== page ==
Do not use software for solving your homework problems. It defeats the object of the exercise and is counter productive.

MarcusAgrippa said:
The reason for setting problems like this is to familiarise you with the math and to help you to develop skill in computation. To use software at this stage of the game is counterproductive.

In your problem, you should have recognised that you need to find the series for sin x and the series for ln(1+x), and that you can get the final series by substituting one into the other, as was done above. No software is necessary for this. You have however missed a step: the final series should have the form $a_0 + a_1 x + a_2 x^2 + \cdots$.

In a test or exam, you would be required (unless stated otherwise) to derive the series for sin x and for ln(1+x).

The object of these exercises is 1. to develop skills, thinking and calculational; 2. to impress the theory into your mind by means of concrete examples; 3. to add to your repertoire of basic information that any professional must have if he is to practice his profession. In this case, you should make a point of memorising the power series for sin x and ln(1+x), and for other elementary functions. These basic series will allow you to calculate the series for more complicated examples.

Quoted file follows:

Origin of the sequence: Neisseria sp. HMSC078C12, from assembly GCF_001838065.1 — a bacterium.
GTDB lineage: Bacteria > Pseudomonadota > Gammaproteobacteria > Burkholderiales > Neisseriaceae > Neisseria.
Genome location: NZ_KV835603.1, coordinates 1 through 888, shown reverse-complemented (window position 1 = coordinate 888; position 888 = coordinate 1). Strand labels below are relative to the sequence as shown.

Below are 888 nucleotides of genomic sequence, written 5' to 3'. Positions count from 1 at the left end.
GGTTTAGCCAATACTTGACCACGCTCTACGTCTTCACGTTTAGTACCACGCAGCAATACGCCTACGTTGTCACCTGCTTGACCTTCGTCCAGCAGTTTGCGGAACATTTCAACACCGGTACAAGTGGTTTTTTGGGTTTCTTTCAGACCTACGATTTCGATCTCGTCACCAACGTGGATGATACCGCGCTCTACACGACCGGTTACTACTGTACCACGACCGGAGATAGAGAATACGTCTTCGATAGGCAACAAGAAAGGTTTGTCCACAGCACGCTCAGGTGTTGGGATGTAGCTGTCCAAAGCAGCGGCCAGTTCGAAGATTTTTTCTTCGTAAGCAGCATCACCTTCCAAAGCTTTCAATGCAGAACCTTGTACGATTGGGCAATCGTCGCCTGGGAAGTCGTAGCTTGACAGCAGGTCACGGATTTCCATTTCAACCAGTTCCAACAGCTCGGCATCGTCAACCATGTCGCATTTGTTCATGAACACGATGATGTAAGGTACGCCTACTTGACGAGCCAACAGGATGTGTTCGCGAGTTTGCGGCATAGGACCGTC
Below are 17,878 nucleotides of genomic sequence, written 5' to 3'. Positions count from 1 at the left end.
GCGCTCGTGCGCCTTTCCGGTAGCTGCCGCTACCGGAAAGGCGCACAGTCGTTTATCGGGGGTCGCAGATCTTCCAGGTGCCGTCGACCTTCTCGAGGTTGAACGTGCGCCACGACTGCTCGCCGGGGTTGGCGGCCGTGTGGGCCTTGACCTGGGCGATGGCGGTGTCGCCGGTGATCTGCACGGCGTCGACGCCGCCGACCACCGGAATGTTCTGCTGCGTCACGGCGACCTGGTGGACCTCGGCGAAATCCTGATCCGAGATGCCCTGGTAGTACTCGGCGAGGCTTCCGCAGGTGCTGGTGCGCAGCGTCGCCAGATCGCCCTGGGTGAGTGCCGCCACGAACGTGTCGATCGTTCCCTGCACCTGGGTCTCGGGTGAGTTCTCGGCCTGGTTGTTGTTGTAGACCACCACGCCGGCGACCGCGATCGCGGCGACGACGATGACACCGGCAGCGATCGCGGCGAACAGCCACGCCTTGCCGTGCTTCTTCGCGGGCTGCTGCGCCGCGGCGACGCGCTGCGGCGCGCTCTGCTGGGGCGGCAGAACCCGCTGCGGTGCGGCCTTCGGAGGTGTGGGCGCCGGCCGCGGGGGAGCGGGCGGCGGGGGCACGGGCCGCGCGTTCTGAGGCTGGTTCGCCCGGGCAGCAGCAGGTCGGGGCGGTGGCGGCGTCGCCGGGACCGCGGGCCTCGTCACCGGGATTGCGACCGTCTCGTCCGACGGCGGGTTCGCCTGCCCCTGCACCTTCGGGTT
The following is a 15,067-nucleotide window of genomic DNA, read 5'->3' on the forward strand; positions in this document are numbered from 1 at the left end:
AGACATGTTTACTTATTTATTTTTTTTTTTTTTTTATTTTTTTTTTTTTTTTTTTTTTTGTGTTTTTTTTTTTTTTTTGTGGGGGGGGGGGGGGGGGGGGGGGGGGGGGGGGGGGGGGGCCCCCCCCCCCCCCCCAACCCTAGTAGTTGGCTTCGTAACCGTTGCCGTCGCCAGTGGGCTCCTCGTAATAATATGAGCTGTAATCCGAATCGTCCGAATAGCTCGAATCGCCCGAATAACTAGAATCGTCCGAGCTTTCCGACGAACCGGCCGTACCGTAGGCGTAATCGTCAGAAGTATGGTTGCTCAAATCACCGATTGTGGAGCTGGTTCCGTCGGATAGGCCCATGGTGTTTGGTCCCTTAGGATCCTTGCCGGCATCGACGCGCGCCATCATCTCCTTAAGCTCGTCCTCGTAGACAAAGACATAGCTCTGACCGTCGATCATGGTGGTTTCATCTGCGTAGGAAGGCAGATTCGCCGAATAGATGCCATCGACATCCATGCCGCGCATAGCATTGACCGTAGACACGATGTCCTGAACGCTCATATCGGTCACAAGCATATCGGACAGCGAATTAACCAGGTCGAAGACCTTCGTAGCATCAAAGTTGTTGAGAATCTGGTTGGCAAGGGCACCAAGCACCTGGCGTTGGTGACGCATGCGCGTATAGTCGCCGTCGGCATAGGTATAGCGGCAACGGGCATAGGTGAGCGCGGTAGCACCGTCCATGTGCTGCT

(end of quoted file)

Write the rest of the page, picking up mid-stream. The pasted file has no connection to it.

Do not use software for solving your homework problems. It defeats the object of the exercise and is counter productive.
I probably should have worded my question differently, I am doing everything in the problem up until the last part I left up there, at that stage I am then plugging it into the software to expand the function.

Potatochip911 said:
I probably should have worded my question differently, I am doing everything in the problem up until the last part I left up there, at that stage I am then plugging it into the software to expand the function.

It shouldn't take very long to expand the series by hand up to terms in ##x^4## or ##x^5##.

Potatochip911 said:

## Homework Statement

As I've been going through examples in my textbook they are becoming increasingly lengthy to compute and thus I have resorted to using software to complete the task. For example when computing the series for ##\sin{(\ln{(1+x)})}## $$\ln{(1+x)}=x-\frac{x^2}{2}+\frac{x^3}{3}-\frac{x^4}{4}+... \\ \sin{x}=x-\frac{x^3}{3!}+\frac{x^5}{5!}+... \\ \sin{(\ln{(1+x)})}=\sin{(x-\frac{x^2}{2}+\frac{x^3}{3}-\frac{x^4}{4})}\\ =(x-\frac{x^2}{2}+\frac{x^3}{3}-\frac{x^4}{4})-\frac{(x-\frac{x^2}{2}+\frac{x^3}{3}-\frac{x^4}{4})^3}{3!}+\frac{(x-\frac{x^2}{2}+\frac{x^3}{3}-\frac{x^4}{4})^5}{5!}$$

## Homework Equations

3. The Attempt at a Solution [/B]